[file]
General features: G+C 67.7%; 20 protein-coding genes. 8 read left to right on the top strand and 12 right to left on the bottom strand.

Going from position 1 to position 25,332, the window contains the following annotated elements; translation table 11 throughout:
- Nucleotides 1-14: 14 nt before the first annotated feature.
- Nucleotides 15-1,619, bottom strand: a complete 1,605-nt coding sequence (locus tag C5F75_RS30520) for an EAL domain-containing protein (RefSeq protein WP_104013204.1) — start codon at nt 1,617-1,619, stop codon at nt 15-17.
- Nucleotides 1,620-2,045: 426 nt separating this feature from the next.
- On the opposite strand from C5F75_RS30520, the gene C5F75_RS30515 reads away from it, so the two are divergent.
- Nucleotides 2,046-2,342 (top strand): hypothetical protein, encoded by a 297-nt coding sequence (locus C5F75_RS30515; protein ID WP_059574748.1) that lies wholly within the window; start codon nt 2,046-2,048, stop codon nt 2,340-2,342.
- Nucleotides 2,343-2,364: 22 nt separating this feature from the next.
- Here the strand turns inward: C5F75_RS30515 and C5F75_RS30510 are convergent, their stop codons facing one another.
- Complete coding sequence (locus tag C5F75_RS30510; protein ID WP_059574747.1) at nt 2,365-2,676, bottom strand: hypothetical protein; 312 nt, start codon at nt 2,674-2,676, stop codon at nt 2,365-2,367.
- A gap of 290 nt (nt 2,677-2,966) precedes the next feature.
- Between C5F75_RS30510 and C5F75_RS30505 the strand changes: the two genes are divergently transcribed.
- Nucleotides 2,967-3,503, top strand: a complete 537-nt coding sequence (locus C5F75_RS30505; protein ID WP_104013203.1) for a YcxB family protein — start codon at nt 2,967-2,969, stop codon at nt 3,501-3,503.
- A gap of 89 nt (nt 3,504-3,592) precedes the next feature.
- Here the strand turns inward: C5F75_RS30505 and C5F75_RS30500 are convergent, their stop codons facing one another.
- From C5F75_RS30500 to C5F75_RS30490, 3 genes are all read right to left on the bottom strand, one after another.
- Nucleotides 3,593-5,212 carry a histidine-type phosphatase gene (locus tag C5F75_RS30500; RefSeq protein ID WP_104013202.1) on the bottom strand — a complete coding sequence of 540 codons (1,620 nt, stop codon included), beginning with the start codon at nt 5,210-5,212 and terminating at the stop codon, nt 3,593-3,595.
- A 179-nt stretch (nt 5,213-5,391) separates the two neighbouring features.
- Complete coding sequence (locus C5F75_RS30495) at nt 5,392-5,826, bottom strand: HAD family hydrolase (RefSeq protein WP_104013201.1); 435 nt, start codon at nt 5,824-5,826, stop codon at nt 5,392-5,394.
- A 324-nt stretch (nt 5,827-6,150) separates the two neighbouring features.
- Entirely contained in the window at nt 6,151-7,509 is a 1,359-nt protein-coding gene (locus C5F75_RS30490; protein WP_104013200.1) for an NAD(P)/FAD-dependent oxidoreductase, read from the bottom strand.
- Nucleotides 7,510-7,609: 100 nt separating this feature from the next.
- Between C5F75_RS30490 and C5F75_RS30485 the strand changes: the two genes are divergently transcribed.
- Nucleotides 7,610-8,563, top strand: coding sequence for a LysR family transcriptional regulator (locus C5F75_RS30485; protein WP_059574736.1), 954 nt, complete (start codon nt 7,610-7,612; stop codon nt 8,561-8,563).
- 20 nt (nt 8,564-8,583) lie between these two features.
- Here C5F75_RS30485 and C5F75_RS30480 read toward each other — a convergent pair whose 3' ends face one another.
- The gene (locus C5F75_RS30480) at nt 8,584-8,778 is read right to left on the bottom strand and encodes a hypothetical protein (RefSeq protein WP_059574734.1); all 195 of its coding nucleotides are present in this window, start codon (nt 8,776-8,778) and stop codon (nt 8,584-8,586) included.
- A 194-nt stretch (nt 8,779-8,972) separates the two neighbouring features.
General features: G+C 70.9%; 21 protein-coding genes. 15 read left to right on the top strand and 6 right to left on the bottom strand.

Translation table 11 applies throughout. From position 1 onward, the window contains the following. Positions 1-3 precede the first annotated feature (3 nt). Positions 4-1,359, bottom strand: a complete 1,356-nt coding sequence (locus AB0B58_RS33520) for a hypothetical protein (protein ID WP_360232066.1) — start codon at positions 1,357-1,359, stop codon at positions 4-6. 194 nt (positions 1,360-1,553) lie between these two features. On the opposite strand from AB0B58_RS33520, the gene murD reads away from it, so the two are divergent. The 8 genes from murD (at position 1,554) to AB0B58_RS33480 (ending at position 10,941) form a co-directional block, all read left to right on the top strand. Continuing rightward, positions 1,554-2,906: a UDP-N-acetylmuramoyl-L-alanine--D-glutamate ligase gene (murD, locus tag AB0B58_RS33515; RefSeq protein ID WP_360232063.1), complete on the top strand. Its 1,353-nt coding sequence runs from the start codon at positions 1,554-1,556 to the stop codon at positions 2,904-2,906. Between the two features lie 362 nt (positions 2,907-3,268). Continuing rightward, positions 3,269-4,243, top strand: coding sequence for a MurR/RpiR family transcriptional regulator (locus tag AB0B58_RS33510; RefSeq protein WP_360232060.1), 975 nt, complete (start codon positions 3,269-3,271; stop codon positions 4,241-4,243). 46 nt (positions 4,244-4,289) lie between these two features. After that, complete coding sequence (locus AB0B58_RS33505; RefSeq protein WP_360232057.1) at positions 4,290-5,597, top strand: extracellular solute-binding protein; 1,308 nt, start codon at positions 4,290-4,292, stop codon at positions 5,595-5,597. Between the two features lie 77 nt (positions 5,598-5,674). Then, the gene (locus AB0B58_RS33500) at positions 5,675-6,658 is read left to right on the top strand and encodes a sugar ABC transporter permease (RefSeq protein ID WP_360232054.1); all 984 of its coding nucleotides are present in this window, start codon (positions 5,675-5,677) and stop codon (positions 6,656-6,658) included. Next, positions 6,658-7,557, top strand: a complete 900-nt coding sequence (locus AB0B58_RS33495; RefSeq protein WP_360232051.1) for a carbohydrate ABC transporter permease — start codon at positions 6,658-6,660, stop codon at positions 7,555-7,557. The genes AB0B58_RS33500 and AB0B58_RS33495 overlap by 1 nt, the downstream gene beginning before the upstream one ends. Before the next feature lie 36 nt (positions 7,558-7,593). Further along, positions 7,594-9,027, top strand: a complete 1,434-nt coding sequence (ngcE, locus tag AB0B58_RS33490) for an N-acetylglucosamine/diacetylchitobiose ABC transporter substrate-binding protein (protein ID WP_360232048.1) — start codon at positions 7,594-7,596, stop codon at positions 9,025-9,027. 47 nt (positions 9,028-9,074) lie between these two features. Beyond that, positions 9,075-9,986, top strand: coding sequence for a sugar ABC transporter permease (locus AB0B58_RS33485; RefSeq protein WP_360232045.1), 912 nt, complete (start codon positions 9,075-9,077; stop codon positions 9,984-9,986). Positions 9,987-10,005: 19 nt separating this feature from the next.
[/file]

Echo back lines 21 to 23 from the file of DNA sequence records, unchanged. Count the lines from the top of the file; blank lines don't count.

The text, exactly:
- Entirely contained in the window at nt 6,151-7,509 is a 1,359-nt protein-coding gene (locus C5F75_RS30490; protein WP_104013200.1) for an NAD(P)/FAD-dependent oxidoreductase, read from the bottom strand.
- Nucleotides 7,510-7,609: 100 nt separating this feature from the next.
- Between C5F75_RS30490 and C5F75_RS30485 the strand changes: the two genes are divergently transcribed.